After centuries of being overlooked, the cerebellum is getting due recognition.
Until 1998, most neuroscientists adhered to the ancient notion that the cerebellum (Latin for “little brain”) was only responsible for motor functions and had nothing to do with cognition. Prior to Jeremy Schmahmann publishing three back-to-back, game-changing papers at the end of the 20th century, it was widely believed that the human cerebellum oversaw the timing and coordination of fine-tuned muscle movements, but was definitely not involved in cerebral “thinking” or cognitive thoughts.
Thanks to the trailblazing efforts of Schmahmann and other cerebellar pioneers over the past two decades, the misinformed “motor function only” conception of the cerebellum has been debunked. Today, most neuroscientists agree that in addition to a wide range of motor functions, the cerebellum is also involved in multiple cognitive, emotional, social, and linguistic nonmotor functions.
Zhenyu Gao et al. have shown that specific regions of the cerebellum are active in short-term memory, even when the body is not in motion. Remarkably, the researchers found direct evidence using a mouse model that memory activity in the frontal cortex appears to be dependent on activity in the cerebellum.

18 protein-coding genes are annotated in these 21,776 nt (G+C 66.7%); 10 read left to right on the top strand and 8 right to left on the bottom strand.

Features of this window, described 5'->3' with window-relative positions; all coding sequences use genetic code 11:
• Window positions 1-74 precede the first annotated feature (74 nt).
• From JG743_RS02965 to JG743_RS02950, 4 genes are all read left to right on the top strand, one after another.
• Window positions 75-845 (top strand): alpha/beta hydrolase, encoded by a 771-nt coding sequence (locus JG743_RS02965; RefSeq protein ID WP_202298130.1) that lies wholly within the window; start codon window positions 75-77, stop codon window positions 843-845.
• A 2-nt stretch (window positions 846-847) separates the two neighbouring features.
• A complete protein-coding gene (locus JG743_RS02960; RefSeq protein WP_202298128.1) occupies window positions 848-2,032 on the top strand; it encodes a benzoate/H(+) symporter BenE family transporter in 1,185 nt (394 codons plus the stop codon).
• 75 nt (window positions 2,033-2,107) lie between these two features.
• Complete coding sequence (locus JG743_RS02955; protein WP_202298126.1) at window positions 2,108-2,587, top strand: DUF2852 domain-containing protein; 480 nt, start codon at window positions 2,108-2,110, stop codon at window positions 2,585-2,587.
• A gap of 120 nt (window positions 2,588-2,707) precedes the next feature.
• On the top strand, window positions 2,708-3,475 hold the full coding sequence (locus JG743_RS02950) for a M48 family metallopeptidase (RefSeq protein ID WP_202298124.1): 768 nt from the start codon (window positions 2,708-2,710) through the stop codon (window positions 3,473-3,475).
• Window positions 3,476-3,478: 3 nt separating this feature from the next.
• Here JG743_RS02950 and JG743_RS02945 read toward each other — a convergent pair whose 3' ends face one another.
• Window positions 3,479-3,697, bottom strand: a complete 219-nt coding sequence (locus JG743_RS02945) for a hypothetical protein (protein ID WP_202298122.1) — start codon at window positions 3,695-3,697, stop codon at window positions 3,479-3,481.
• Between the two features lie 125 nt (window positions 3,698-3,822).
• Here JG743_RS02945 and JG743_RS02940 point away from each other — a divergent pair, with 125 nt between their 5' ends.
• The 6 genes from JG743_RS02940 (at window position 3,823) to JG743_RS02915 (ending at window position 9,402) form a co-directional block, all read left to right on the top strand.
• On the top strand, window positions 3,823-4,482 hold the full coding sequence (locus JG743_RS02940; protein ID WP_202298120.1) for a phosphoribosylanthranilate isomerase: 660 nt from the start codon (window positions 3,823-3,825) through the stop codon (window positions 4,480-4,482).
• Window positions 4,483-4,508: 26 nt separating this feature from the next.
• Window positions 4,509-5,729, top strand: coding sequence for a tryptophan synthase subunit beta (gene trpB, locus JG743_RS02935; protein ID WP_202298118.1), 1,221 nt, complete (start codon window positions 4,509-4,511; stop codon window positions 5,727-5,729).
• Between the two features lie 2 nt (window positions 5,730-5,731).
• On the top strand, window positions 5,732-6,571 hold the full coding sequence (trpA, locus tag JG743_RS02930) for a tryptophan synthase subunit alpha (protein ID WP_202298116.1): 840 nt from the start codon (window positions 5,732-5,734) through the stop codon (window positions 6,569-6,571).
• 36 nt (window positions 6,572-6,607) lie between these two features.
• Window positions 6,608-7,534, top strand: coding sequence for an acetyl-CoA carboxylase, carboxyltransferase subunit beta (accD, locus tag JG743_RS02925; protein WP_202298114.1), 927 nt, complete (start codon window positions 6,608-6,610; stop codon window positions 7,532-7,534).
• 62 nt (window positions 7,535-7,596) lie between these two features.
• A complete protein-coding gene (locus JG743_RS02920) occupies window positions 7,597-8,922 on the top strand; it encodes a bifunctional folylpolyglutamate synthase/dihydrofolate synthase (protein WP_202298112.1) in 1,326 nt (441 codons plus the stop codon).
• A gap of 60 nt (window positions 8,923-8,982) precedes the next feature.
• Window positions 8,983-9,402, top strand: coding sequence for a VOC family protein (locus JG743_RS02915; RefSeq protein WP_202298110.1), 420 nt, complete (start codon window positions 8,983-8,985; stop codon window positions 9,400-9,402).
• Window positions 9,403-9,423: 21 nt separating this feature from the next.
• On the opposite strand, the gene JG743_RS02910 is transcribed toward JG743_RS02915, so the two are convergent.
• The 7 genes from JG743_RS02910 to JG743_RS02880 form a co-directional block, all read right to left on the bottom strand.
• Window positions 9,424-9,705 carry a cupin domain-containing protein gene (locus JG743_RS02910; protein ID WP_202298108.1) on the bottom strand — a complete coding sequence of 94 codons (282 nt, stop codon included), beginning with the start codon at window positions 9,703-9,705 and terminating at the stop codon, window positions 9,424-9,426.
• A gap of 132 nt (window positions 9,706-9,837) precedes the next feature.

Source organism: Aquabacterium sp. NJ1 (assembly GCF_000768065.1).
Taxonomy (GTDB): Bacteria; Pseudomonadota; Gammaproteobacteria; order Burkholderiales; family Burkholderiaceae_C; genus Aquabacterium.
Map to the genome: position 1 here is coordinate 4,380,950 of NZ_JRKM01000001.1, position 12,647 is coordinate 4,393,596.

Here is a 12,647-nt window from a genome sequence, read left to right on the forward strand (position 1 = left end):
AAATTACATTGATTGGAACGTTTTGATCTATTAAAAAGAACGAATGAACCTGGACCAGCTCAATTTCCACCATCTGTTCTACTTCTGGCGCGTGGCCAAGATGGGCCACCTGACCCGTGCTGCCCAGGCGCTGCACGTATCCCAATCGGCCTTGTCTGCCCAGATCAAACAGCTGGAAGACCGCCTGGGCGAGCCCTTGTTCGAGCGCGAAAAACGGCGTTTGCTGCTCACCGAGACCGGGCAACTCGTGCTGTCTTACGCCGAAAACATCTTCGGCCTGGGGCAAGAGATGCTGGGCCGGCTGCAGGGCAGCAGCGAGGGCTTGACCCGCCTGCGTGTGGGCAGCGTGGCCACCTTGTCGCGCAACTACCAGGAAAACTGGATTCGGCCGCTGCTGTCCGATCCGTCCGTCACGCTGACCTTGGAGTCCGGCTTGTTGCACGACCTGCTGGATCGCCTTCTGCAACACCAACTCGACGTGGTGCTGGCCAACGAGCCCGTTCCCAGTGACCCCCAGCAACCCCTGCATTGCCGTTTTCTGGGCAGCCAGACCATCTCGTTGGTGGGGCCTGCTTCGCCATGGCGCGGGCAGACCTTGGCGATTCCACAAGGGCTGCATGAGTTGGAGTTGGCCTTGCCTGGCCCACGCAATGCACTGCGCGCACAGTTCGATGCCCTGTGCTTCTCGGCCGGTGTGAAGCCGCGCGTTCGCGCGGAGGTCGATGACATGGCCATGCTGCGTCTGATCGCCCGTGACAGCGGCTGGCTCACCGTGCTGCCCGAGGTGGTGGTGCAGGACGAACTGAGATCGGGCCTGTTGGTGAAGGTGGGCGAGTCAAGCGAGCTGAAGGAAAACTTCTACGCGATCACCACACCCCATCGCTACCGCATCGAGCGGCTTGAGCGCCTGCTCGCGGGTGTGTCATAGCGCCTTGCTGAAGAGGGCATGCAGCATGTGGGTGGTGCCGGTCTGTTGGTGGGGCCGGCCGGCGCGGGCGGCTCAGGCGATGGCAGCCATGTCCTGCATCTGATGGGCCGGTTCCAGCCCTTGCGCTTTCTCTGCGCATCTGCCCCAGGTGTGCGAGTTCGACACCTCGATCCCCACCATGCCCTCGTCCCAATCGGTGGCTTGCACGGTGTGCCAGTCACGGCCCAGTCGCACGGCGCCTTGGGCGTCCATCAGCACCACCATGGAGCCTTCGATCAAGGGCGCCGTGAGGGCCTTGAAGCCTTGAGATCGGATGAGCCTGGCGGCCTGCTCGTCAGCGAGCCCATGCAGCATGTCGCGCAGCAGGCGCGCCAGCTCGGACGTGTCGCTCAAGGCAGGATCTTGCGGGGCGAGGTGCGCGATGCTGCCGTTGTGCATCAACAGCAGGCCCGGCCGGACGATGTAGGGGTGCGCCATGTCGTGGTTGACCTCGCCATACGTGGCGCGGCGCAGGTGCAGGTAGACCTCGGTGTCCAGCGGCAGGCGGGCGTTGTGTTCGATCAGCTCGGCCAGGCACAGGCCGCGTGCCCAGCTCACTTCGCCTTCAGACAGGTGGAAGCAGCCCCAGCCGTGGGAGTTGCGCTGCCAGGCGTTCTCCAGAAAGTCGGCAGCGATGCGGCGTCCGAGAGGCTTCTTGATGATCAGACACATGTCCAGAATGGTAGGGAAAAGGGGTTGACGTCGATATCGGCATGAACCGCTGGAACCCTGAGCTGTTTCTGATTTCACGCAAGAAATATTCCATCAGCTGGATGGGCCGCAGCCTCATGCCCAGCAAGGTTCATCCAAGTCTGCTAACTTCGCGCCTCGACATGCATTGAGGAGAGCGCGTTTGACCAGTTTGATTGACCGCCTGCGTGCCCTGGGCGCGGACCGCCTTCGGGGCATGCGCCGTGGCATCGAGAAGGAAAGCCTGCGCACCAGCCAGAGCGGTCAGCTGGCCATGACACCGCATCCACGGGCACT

A recent study was conducted by an international research collaborative led by senior author Nuo Li and his lab team at Baylor College of Medicine in Houston, Texas along with neuroscientists at the Howard Hughes Medical Institute’s Janelia Research Campus in Ashburn, Virginia, and first author Zhenyu Gao and colleagues at the Erasmus University Medical Center in Rotterdam, Netherlands.
The most significant aspect of the latest mouse-model study from the Nuo Li Lab is that the researchers were able to focus on neural activity in the cerebellum during periods when a test subject wasn’t moving but was thinking about its next move.
. . . Psychology Today
The cerebellum monitors and regulates motor behavior, particularly automatic movements. Some recent studies have associated the cerebellum with cognitive functions, such as (learning and attention.
Although the cerebellum accounts for roughly 10% of total brain weight, it contains more neurons than the rest of the brain combined.
The cerebellum is also one of the few mammalian brain structures where adult neurogenesis (the development of new neurons) has been confirmed.
The cerebellum is important to the timing of rhythmic movements. A recent neuroimaging study by Brown and colleagues (2006) examined the neural basis of dance and found evidence of cerebellar activity during entrainment (synchronizing timing and movement with musical rhythm).
– coordination of voluntary movement motor-learning – balance – reflex memory – posture – timing – sequencial learning
Associated cognitive disorders
Individuals with autism sometimes walk with a clumsy gait, a phenomenon that has been linked to the cerebellum. Schizophrenia and dyslexia have also been associated with cerebellar dysfunction.
Associated with damage
– loss of fine coordination – tremor – inability to walk – dizziness (vertigo) – slurred speech